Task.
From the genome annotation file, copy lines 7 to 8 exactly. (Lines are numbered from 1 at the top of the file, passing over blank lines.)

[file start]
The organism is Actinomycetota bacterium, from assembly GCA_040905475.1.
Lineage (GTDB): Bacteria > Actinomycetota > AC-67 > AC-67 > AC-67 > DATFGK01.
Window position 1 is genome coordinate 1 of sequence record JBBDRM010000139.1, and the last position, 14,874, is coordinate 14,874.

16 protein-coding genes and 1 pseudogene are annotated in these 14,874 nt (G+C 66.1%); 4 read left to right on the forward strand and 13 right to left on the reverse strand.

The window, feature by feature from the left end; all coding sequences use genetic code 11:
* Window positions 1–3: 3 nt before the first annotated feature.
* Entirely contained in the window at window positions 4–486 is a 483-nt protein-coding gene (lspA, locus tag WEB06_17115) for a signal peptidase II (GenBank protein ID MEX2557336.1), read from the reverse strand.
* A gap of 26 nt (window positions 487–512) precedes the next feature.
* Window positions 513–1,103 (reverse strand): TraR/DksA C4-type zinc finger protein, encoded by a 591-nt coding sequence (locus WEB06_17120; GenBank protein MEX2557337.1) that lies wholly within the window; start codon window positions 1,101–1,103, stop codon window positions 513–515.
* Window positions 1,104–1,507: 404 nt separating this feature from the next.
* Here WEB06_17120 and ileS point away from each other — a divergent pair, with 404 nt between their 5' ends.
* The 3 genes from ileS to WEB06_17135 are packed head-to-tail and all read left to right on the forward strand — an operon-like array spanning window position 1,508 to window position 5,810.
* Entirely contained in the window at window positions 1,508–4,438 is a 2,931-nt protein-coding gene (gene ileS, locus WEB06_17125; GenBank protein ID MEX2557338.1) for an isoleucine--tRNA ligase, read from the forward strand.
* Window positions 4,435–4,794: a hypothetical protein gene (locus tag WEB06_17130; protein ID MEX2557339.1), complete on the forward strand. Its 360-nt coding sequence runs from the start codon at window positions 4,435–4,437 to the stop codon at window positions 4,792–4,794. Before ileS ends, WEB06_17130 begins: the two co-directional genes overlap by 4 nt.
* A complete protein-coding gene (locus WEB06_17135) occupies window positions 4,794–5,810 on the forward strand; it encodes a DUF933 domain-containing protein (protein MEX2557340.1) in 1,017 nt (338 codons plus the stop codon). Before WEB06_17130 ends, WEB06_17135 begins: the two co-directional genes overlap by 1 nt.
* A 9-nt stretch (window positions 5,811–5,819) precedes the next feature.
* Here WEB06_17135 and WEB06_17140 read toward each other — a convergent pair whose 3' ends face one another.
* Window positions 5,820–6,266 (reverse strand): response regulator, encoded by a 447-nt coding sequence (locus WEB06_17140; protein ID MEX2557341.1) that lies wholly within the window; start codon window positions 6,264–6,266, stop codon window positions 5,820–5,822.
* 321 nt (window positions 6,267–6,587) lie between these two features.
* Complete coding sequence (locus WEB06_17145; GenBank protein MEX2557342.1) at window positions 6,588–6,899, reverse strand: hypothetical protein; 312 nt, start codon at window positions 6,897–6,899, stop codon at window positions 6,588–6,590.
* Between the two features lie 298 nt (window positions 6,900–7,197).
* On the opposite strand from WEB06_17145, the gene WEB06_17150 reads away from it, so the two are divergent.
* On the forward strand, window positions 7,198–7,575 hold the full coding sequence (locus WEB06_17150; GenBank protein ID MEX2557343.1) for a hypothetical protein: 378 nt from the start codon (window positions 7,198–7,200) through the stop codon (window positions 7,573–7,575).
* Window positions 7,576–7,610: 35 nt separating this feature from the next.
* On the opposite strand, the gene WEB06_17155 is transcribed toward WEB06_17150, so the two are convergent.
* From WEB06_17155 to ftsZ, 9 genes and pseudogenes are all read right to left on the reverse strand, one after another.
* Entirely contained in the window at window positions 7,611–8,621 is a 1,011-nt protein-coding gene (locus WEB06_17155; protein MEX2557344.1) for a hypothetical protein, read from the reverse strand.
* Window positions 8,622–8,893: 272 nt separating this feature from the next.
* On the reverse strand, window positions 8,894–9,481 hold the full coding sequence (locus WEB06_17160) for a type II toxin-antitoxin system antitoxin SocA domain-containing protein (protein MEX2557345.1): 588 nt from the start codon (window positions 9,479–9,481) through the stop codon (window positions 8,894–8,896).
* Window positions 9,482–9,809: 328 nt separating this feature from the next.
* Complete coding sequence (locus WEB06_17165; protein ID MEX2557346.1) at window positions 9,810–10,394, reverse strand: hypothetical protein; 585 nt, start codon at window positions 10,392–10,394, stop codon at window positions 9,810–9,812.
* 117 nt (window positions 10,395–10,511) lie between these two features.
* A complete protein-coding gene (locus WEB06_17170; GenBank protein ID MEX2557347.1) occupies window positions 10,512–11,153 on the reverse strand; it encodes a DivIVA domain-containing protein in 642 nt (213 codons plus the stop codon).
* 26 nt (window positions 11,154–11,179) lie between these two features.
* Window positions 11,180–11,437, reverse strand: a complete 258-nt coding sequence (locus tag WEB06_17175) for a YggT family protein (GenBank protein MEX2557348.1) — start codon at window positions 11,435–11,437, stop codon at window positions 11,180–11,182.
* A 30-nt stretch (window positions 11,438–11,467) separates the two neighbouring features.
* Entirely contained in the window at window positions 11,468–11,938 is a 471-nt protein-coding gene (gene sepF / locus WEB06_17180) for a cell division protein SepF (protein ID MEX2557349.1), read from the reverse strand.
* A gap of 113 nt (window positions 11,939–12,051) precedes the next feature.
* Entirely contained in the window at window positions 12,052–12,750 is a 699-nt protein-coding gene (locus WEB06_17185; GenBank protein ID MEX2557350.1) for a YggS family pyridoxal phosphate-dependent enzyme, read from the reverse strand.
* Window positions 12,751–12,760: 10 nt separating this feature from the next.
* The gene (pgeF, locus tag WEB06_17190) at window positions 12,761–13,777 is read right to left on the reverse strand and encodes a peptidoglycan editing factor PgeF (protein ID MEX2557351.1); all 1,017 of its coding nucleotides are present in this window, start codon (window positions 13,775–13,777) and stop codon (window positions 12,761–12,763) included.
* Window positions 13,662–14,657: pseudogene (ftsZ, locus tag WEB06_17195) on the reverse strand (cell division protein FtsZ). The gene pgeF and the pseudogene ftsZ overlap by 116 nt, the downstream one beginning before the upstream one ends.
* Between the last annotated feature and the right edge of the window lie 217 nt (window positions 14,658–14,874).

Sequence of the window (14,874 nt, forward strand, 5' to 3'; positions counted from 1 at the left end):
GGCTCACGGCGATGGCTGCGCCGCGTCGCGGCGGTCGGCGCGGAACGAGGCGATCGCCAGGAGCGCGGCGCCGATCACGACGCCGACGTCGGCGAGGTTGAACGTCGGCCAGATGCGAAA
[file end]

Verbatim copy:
* Entirely contained in the window at window positions 4–486 is a 483-nt protein-coding gene (lspA, locus tag WEB06_17115) for a signal peptidase II (GenBank protein ID MEX2557336.1), read from the reverse strand.
* A gap of 26 nt (window positions 487–512) precedes the next feature.